said suspending device having an elongated connecting leg the upper end of which is joined to said hook member and the lower end of which terminates at a junction with one of said first and second elongated arms adjacent to said mid-regionsection,

said elongated connecting leg having a mid-portion thereof intermediate said upper and lower ends which extends inwardly between said outer ends toward said mid-region section,

said lower end of said elongated connecting leg having an orientation which defines an acute inner angle with an extension of at least one of said first and second elongated arms and said mid-region section, and

a support member formed on at least one of said first and second elongated arms and said elongated connecting leg to provide enhanced strength thereto,

said support member comprises a tapered fillet integrally formed with the respective hanger component.

6. The hanger recited in claim 1 including,

a third elongated arm spaced apart from said first and second elongated arms and interconnected between the outer ends thereof.

7. The hanger recited in claim 1 wherein,

said hanger is fabricated of molded plastic.
Description: BACKGROUND OF THE INVENTION

1. Field of the Invention

This invention relates to garment hangers, in general, and, more particularly, to hangers for garments having relatively small collar or neck openings.

2. Prior Art

Many garment hangers are known in the art. The known hangers have many shapes and configurations related to specific uses of the hangers. One such use is a hanger for use with a garment having a relatively small neck opening.

The most pertinent prior art known discloses a hanger structure wherein the hanger support structure (hook) and the hanger arms are specifically interrelated with a convex, angulated leg extension of the hanger support structure in order toeffectively lengthen the perimeter distance along one hanger arm while still achieving a common interconnection location between upper ends of the two shoulder supports of the hanger and the lower end of the angular leg extension of the hook.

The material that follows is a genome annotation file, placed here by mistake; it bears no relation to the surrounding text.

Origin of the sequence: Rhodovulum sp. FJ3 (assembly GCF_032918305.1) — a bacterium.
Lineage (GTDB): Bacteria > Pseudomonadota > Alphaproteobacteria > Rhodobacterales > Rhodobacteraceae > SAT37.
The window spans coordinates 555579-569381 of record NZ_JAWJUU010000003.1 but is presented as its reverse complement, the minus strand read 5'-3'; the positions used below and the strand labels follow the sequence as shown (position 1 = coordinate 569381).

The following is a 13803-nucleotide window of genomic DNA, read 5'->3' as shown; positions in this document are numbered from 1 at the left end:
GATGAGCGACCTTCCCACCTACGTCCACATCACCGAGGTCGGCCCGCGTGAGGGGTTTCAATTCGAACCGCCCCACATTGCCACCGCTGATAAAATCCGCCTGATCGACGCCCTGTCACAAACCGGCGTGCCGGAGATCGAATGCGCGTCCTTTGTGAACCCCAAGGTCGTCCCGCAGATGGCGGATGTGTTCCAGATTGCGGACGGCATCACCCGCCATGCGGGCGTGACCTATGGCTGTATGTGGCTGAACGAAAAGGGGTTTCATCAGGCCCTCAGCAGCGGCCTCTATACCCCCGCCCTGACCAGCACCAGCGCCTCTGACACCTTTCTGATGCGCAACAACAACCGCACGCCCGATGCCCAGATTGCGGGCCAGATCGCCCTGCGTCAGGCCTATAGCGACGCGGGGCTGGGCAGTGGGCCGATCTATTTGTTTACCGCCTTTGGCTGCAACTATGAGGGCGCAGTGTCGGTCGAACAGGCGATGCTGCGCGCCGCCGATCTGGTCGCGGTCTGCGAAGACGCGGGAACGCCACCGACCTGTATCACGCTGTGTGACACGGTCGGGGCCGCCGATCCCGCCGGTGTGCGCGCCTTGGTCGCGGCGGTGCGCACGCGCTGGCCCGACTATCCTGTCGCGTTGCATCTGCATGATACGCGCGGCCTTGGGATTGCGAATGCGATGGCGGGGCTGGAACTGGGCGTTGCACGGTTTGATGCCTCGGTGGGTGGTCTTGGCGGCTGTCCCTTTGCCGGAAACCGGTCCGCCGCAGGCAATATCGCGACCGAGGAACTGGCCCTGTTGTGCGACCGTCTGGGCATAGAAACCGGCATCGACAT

U.S. Pat. No. 2,164,420 to Petty discloses a wire clothes hanger for a garment having "a comparatively small neck." However, the Petty hanger requires an integrally associated garment retaining means to hold the garment on the hanger.

U.S. Pat. No. 3,485,423 to Wagar et al discloses a wire hanger potentially usable for clothes having small neck openings. The lower end of one hanger shoulder support is joined by a continuous wire to the upper end of the other shouldersupport. However the Wagar et. al. '423 hanger has geometric restrictions and is relatively inconvenient and cumbersome to use.

U.S. Pat. No. 5,806,727 to Joseph discloses a plastic hanger for garments having a small neck opening but requires a J-slot configuration of the hanger.

U.S. Pat. No. 5,649,653 to Joseph discloses a plastic hanger for garments having a small neck opening but requires an "angled knee" in the hook portion of the hanger.

There is a need for new and improved clothes hangers which are adapted for use with small-necked garments and which overcome and avoid such prior art problems. The present invention satisfies this need.

SUMMARY OF THE INVENTION

This invention is directed to an improved garment hanger particularly adapted for use with clothes having small neck openings. Several embodiments of the hanger are shown.